According to The Guardian, a 2002 study of escalator capacity on London's underground railway system found that on escalators of about 79 feet (similar to Holborn's), only 40 percent of commuters would even contemplate walking instead of standing still—significantly reducing the escalator's efficiency.

Further data modeling supported this theory. If all commuters were to approach the escalator at the same speed then stand still while riding it, an average of 31 more passengers would be transported per minute.

The trial that took place at Holborn station was enforced by real-life employees instructing commuters to stand still, but if the rule ever becomes permanent, TfL plans to take a more high-tech approach: In place of a human being, a holographic customer service representative will be present to instruct people to stand on both sides of the escalator.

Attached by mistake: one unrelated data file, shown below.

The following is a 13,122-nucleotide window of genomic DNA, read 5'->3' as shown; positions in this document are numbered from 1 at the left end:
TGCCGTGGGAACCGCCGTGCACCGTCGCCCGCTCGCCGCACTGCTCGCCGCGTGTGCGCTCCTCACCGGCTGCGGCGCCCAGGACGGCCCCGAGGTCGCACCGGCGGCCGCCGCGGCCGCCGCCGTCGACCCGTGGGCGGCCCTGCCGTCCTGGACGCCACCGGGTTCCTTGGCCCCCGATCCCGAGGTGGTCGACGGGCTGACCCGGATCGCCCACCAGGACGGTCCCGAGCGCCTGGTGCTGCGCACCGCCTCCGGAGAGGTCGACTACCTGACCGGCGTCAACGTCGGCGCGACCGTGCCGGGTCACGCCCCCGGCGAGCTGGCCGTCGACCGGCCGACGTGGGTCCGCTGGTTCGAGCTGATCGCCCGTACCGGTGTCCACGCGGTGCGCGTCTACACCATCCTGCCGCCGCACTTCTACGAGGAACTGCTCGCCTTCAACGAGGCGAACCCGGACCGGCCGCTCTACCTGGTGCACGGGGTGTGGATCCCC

[h/t: Gizmodo]

Hubert Grimmig, Kultur- und Tourismus GmbH Gengenbach
Inside the German Town Where Advent Is the Main Attraction
Hubert Grimmig, Kultur- und Tourismus GmbH Gengenbach
Hubert Grimmig, Kultur- und Tourismus GmbH Gengenbach

The German town of Gengenbach takes Christmas very seriously. So seriously that it counts down to the holiday with one of the biggest Advent calendars in the world.

Two decades ago, the town of 11,000 people on the edge of the Black Forest set out to bring in more tourists during the holiday season. So to make its holiday market unique, Gengenbach began turning its town hall into a building-sized Advent calendar.